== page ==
Yes competency models ARE the solution to closing skill gaps for ALL learners because they customize a deep learning plan to each and every employees needs (identified skill gaps) .
Most sharing of key content is one size fits all, event based, so the sharer feels that they have done their due diligence.
Unfortunately, for the individual, the outcome for this approach, is at best, superficial, initial understanding, which will soon be forgotten (plus severe cognitive overload). Not only are you not empowering the learner with new needed information, you have done absolutely nothing to individually assess skill gaps and additionally empower the learner with a solution that individually works to advance, sustained, individual performance improvement.
For competency models to be effective and efficient and to empower individual learners with sustained performance improvement outcomes, they must include (1) individual learning to fluency, (2) individual adaptive learning, where successful application can be replicated in new and differing circumstances, and (3) ongoing individual, professional facilitation to permanently and positively change unproductive behaviors to productive behaviors.
Easier said than done, but professionally facilitated, educationally innovative technology, is available to ensure that sustained individual performance improvement outcomes, resulting from advanced individual competency, occurs.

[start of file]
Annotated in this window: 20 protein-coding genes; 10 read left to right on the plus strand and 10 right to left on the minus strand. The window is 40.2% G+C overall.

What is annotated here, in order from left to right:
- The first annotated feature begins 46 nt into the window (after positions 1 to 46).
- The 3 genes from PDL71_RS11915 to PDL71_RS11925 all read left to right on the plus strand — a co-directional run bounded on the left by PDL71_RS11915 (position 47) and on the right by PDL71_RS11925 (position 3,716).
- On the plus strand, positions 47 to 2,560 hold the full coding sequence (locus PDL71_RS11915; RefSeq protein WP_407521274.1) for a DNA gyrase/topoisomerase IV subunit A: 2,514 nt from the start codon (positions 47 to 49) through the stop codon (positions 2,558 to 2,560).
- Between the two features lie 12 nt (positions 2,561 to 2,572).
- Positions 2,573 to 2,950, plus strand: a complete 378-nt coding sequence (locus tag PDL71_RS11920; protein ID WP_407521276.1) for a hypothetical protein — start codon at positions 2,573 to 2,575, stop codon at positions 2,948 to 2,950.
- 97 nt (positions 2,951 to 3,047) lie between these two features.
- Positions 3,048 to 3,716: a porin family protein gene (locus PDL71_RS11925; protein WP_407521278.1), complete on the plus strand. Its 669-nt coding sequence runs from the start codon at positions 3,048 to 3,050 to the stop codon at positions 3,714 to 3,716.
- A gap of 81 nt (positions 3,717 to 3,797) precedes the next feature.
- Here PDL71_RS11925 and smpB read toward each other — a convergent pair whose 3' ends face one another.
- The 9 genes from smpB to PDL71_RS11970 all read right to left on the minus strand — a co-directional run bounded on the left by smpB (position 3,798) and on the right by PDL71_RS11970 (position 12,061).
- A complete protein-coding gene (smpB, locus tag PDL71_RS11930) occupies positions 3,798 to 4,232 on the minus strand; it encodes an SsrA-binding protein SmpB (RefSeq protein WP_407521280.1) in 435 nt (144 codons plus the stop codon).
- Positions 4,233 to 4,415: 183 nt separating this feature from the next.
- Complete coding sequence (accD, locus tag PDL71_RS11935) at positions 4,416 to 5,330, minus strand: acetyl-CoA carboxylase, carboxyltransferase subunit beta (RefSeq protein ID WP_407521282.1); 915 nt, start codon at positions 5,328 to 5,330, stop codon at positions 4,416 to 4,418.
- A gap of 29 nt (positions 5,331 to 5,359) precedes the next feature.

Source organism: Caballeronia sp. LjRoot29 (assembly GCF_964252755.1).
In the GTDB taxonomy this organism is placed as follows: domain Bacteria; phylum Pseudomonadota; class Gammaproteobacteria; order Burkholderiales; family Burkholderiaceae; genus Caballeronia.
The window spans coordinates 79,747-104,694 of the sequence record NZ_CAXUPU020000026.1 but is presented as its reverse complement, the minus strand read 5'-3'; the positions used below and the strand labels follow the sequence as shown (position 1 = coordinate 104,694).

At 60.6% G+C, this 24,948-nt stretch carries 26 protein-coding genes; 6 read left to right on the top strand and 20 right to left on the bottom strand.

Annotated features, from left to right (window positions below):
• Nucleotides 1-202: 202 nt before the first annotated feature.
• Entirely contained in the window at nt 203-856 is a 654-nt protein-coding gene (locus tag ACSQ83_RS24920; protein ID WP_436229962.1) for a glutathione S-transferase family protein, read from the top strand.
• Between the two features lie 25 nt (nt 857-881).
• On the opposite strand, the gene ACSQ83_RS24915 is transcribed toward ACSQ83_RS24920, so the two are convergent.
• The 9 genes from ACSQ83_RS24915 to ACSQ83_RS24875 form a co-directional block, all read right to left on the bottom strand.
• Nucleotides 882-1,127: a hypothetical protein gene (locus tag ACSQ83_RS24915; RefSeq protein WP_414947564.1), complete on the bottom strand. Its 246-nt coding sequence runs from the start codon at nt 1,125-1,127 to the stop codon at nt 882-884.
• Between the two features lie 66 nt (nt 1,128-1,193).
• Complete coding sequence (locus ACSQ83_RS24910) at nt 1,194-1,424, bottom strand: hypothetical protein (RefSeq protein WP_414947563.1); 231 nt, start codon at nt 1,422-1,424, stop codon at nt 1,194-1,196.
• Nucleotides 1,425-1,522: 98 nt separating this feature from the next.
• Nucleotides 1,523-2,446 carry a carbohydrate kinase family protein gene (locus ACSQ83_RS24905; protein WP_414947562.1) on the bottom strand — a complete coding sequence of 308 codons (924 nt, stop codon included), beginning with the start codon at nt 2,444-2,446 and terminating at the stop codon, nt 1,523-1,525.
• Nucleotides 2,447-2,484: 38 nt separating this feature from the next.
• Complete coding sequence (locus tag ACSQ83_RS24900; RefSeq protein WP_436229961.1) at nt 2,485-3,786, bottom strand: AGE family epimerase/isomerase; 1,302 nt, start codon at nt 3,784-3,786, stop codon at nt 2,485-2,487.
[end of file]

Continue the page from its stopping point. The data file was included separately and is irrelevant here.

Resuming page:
It’s no secret that increasing skill gaps is one of the most daunting trends facing organizations today. The latest PricewaterhouseCoopers survey of CEOs reported that 78% of them ranked skill shortages as the greatest threat to their companies.[i]
In a perfect world, CEOs wouldn’t have to worry about the skill gaps of their workforce – they would let the workforce own the closing of their gaps, even as those requirements change and become increasingly diverse.
If you’re looking for a strategy that will inspire employees toward increased mastery in their current role, you’re in luck! People are already intrinsically motivated toward mastery, autonomy/self-direction, and purpose.[ii] What you need is a road map for helping them get there.
Enter competency models.
Competency models provide each person with a road map for how to be great. To serve in this capacity, competency models must have these characteristics:
- Be role-based, so they are relevant
- Identify behavioral examples that show the various levels of proficiency separating someone who is adequate in that role from someone who is at the top end of the scale, so they can create a picture of what great looks like and demonstrate how to get there
- Contain those tasks or skills that someone in that particular job role needs to do to achieve corporate strategy
- Be reviewed at least annually for currency and relevance, and make it easy for those people in the role to continuously improve the model
Once you have models that do that, you need to make them:
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